Quality of care is grossly lacking even for babies and mothers who have contact with the health system. A 10 countries analysis suggests that less than 10 per cent of mothers who saw a skilled provider during pregnancy received a set of eight key interventions. Similarly, less than 10 per cent of babies who were delivered by a skilled health professional went on to receive seven needed interventions, including early initiation of breastfeeding and postnatal care.
In the least developed countries, women in the richest households are almost three times as likely to give birth with a skilled attendant as women in the poorest. The poorest are worst off in the countries with the lowest coverage. Not only are poor mothers and babies less likely to have contact with the health system, but when they do they are less likely to receive high-quality care.
Globally, only 59 per cent of children under age 1 have had their birth registered at birth. In the high-mortality regions of South Asia and sub-Saharan Africa, only about one third of infants are registered. Children must be registered at birth if they are to have assured access to services, such as to health care and education.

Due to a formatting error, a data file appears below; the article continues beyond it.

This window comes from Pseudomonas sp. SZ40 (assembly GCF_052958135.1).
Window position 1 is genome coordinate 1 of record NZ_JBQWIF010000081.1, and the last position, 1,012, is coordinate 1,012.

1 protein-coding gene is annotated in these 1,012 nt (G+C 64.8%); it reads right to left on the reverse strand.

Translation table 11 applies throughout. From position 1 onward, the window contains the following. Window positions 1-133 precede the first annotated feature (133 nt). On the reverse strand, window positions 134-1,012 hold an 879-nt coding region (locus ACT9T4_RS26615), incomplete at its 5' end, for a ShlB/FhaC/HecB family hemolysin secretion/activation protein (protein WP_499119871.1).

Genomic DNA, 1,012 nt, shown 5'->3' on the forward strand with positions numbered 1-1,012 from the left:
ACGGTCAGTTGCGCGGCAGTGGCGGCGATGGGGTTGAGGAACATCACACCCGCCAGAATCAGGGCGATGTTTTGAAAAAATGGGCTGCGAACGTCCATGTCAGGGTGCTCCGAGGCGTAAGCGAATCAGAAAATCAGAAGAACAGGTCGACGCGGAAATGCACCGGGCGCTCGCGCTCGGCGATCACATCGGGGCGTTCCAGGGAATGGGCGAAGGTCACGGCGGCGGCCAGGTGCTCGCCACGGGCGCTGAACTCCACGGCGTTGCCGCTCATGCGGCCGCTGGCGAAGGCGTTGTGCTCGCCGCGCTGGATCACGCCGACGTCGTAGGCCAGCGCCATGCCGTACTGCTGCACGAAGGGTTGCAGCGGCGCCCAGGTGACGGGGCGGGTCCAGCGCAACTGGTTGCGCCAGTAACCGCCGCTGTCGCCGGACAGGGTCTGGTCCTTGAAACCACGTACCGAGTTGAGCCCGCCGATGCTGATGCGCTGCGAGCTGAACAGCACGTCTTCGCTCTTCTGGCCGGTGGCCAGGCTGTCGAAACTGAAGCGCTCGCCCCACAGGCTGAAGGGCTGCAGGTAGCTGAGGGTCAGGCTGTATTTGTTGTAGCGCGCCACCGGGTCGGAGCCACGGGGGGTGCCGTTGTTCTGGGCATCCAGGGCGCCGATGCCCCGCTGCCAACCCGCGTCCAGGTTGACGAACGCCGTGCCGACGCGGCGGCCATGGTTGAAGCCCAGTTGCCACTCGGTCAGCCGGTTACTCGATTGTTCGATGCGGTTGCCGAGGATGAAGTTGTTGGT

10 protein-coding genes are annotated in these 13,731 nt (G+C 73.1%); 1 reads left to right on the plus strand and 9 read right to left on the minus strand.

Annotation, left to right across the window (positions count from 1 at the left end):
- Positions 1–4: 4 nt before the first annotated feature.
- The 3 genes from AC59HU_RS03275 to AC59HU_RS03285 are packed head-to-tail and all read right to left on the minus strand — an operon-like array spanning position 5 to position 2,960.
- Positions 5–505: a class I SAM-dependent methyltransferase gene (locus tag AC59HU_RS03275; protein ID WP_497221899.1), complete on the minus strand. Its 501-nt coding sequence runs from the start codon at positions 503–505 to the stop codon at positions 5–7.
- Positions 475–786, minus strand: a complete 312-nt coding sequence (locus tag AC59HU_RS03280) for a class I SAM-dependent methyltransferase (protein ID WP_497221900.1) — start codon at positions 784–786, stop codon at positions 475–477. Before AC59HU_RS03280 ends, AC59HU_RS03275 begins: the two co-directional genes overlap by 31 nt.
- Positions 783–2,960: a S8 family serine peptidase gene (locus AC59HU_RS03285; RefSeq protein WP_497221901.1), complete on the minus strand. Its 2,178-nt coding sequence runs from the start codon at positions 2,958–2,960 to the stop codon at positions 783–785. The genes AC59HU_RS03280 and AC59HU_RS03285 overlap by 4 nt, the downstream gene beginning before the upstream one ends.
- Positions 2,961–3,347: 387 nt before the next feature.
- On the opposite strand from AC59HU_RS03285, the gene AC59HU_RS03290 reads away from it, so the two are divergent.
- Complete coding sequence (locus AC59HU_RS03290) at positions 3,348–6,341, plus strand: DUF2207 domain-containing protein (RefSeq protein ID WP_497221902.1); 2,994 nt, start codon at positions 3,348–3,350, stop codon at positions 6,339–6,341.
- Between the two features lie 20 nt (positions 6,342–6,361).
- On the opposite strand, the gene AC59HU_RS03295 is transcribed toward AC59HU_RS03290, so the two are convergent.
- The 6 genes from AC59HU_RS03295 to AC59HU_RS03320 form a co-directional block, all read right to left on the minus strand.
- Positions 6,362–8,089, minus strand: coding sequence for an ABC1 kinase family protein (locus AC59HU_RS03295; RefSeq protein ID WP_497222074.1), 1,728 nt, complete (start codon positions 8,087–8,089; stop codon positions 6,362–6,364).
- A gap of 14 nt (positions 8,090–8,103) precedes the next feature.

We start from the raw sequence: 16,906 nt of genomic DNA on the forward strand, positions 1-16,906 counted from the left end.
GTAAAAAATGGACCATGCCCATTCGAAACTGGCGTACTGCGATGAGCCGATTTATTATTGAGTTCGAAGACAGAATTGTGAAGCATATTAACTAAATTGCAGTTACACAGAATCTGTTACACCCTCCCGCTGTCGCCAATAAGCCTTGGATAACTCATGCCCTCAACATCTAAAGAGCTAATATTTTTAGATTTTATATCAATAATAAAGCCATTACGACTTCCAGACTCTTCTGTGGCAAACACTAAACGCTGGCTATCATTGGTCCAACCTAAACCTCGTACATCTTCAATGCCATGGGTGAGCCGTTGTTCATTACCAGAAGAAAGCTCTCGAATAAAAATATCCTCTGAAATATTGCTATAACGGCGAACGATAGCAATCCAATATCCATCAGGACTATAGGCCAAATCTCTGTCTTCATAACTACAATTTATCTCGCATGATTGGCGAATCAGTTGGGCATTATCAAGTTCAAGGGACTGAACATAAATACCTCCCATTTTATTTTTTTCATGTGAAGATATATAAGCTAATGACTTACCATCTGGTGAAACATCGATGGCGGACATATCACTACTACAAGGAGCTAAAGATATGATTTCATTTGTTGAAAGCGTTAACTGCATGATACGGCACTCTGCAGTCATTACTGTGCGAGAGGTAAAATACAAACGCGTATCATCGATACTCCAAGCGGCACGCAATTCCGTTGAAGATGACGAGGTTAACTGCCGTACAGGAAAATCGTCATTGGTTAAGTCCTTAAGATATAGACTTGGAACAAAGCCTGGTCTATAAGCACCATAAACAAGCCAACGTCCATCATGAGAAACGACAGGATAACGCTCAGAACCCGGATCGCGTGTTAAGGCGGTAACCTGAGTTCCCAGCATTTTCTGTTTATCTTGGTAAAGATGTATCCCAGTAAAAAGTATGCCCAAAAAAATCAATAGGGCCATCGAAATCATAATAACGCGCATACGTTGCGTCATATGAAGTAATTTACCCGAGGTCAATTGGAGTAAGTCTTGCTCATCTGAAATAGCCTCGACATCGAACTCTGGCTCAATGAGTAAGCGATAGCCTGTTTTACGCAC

Better data are needed to help guide programmes. Although information on use of basic services increased greatly over the past decade, more effort is needed to understand the quality of care available to women across the continuum of pregnancy, delivery and the postnatal period. Expanding the availability and quality of population and health facility data must include a concerted effort to register every newborn and count the deaths of every mother and newborn, including stillbirths. Global commitment and priorities for action
Since the global launch of A Promise Renewed in June 2012, nearly 180 governments have pledged to scale up efforts to accelerate declines in preventable maternal, newborn and child deaths.
Under the banner of A Promise Renewed, nearly 20 of these are turning their pledges into practical action by sharpening national strategies for reproductive, maternal, newborn and child health, setting costed targets and monitoring progress. More countries need to do the same. By scaling-up progress for women and children, governments are positioning countries to close the gap on MDG 4 and sustain the progress well after 2015.
With millions of women and children still at risk of dying of preventable causes, maternal, newborn and child survival must remain at the heart of the post-2015 global development agenda. The world cannot abandon its promise to women and children.
Now is the time to scale-up progress. The Every Newborn Action Plan represents a global consensus on the actions that need to be taken to scale up progress on newborn survival.
The world has the knowledge and solutions to save ever more women, newborns and children from dying of causes that are easily avoidable.